Trading Places with Tom Bowley

Why Friday's Drop On VIX Below 20 Is Significant

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Happy Valentine's Day!

The Volatility Index ($VIX) is one of the sentiment indicators that I pay close attention to. So many sentiment readings deal with "feelings", which I tend to discard. I want to know what is actually going on with THE MONEY. Don't tell me how you "feel" about the market, tell me what you're doing with your money. There's a difference between "feeling" like buying a new house and getting pre-approved for a mortgage. Actions always speak louder than words.

The VIX is an actual calculation (rather complicated I might add) that is essentially based off of the pricing of options. When fear is in the air and market volatility expands, option premiums shoot higher. The VIX is a measure of that "expected volatility." When the VIX is high and falling, Wall Street is climbing that wall of worry. On Friday, the VIX fell to 19.97 on the close, the first time we've seen the VIX close below 20 since the pandemic began and fear exploded:

When the VIX remains elevated, it tells us that fear is in the air and we need to remain on alert. As the VIX falls and the market grows more and more complacent, volatility shuts down and that's typically a very bad thing for those who are bearish. A boring market becomes a very bullish market.

I decided to go back over the past 10 years, during an overall bullish market environment, to see the history of short-term spikes in the VIX above 30 with subsequent drops back below 20. What is the effect of shrinking pessimism and fear? What I found - in every case thus far - is that the VIX falling below 20, after a bout of fear, results in significantly higher prices one month later. It's happened 7 times prior to Friday and here are the results:

The first S&P 500 column represents the index value on the day the VIX closes below 20. The next column shows the S&P 500 index value one month later. The worst performance was 1.88% in 2018, while the best was nearly 8% in 2014. That average one-month gain is 4.44%.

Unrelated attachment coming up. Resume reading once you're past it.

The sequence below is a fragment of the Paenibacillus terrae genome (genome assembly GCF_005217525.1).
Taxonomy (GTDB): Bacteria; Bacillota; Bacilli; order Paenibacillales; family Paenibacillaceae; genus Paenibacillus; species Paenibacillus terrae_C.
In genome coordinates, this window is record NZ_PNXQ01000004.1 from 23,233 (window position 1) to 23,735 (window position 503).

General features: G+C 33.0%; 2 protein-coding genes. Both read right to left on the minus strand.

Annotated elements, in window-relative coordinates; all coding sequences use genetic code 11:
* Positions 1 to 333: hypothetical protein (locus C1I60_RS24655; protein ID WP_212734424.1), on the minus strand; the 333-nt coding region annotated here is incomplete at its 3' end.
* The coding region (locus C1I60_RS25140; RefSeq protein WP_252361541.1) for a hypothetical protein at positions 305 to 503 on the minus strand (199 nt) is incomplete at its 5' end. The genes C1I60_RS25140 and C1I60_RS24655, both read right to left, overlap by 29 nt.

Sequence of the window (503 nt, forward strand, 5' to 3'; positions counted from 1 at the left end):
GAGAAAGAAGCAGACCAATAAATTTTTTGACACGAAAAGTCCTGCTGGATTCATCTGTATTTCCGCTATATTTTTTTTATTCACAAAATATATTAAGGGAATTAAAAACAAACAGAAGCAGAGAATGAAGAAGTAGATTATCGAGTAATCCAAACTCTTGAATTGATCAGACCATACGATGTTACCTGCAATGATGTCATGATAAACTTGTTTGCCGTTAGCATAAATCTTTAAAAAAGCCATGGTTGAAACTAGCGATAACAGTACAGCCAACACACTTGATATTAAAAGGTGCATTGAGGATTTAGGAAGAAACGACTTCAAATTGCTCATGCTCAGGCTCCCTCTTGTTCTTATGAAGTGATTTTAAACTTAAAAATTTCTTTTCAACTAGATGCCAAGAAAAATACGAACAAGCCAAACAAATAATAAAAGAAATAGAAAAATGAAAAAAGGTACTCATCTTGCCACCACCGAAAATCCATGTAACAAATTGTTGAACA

We have to deal with February options expiration in the very near-term, but otherwise this VIX signal is suggesting we have more gains ahead. The lowest subsequent one-month gain of 1.88% would push the S&P 500 above 4000 for the first time in history. So unless history fails to repeat itself, get ready for 4000 on the S&P 500. It's right around the corner.

The action in the VIX is just one more reason to remain bullish U.S. equities. It's also another reason to be very excited as we approach our next portfolio DRAFT DAY, which will be Sunday, February 21 at 7:00pm ET. Our 3 high-flying portfolios - Model, Aggressive, and Strong AD - have returned staggering returns this quarter of 32.55%, 42.45%, and 42.78%, respectively, while the S&P 500 has gained 9.85%. Our Model Portfolio has now outperformed the S&P 500 in 8 out of 9 quarters since we introduced it in 2018. On Monday, February 15th, we'll have an "open to the public" Sneak Preview event to discuss our portfolios and I'll even drop a few names that I'm considering for inclusion in next quarter's portfolios. The Sneak Preview is a free event. If you'd like more information, CLICK HERE!

Happy trading!

Tom

Tom Bowley
About the author: is the Chief Market Strategist of EarningsBeats.com, a company providing a research and educational platform for both investment professionals and individual investors. Tom writes a comprehensive Daily Market Report (DMR), providing guidance to EB.com members every day that the stock market is open. Tom has contributed technical expertise here at StockCharts.com since 2006 and has a fundamental background in public accounting as well, blending a unique skill set to approach the U.S. stock market. Learn More
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